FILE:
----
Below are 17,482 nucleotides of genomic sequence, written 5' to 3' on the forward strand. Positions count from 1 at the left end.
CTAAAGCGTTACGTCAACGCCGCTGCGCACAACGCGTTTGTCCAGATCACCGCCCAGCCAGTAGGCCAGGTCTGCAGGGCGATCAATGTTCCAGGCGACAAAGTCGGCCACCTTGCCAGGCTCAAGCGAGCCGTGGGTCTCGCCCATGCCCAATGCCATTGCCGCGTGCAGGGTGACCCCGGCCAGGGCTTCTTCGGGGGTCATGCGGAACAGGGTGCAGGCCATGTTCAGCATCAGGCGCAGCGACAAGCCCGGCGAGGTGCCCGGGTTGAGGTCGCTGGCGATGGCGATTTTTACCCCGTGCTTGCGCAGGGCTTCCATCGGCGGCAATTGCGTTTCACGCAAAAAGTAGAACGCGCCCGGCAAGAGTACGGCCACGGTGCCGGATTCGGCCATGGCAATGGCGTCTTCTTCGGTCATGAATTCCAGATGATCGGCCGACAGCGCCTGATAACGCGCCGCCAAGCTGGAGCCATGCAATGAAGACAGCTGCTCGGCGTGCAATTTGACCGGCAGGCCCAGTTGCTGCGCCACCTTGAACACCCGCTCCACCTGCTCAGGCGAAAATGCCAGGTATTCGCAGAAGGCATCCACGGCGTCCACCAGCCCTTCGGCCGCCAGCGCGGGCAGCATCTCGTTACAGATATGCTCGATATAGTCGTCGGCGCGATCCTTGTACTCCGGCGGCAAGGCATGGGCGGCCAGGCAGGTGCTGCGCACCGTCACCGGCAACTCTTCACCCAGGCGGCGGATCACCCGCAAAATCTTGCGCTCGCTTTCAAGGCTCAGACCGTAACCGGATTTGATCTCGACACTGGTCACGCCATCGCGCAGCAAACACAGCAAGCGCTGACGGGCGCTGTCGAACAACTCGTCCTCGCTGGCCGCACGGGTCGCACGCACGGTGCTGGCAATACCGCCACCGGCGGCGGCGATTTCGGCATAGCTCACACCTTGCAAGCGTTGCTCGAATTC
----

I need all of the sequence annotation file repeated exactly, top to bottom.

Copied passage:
Below are 17,482 nucleotides of genomic sequence, written 5' to 3' on the forward strand. Positions count from 1 at the left end.
CTAAAGCGTTACGTCAACGCCGCTGCGCACAACGCGTTTGTCCAGATCACCGCCCAGCCAGTAGGCCAGGTCTGCAGGGCGATCAATGTTCCAGGCGACAAAGTCGGCCACCTTGCCAGGCTCAAGCGAGCCGTGGGTCTCGCCCATGCCCAATGCCATTGCCGCGTGCAGGGTGACCCCGGCCAGGGCTTCTTCGGGGGTCATGCGGAACAGGGTGCAGGCCATGTTCAGCATCAGGCGCAGCGACAAGCCCGGCGAGGTGCCCGGGTTGAGGTCGCTGGCGATGGCGATTTTTACCCCGTGCTTGCGCAGGGCTTCCATCGGCGGCAATTGCGTTTCACGCAAAAAGTAGAACGCGCCCGGCAAGAGTACGGCCACGGTGCCGGATTCGGCCATGGCAATGGCGTCTTCTTCGGTCATGAATTCCAGATGATCGGCCGACAGCGCCTGATAACGCGCCGCCAAGCTGGAGCCATGCAATGAAGACAGCTGCTCGGCGTGCAATTTGACCGGCAGGCCCAGTTGCTGCGCCACCTTGAACACCCGCTCCACCTGCTCAGGCGAAAATGCCAGGTATTCGCAGAAGGCATCCACGGCGTCCACCAGCCCTTCGGCCGCCAGCGCGGGCAGCATCTCGTTACAGATATGCTCGATATAGTCGTCGGCGCGATCCTTGTACTCCGGCGGCAAGGCATGGGCGGCCAGGCAGGTGCTGCGCACCGTCACCGGCAACTCTTCACCCAGGCGGCGGATCACCCGCAAAATCTTGCGCTCGCTTTCAAGGCTCAGACCGTAACCGGATTTGATCTCGACACTGGTCACGCCATCGCGCAGCAAACACAGCAAGCGCTGACGGGCGCTGTCGAACAACTCGTCCTCGCTGGCCGCACGGGTCGCACGCACGGTGCTGGCAATACCGCCACCGGCGGCGGCGATTTCGGCATAGCTCACACCTTGCAAGCGTTGCTCGAATTC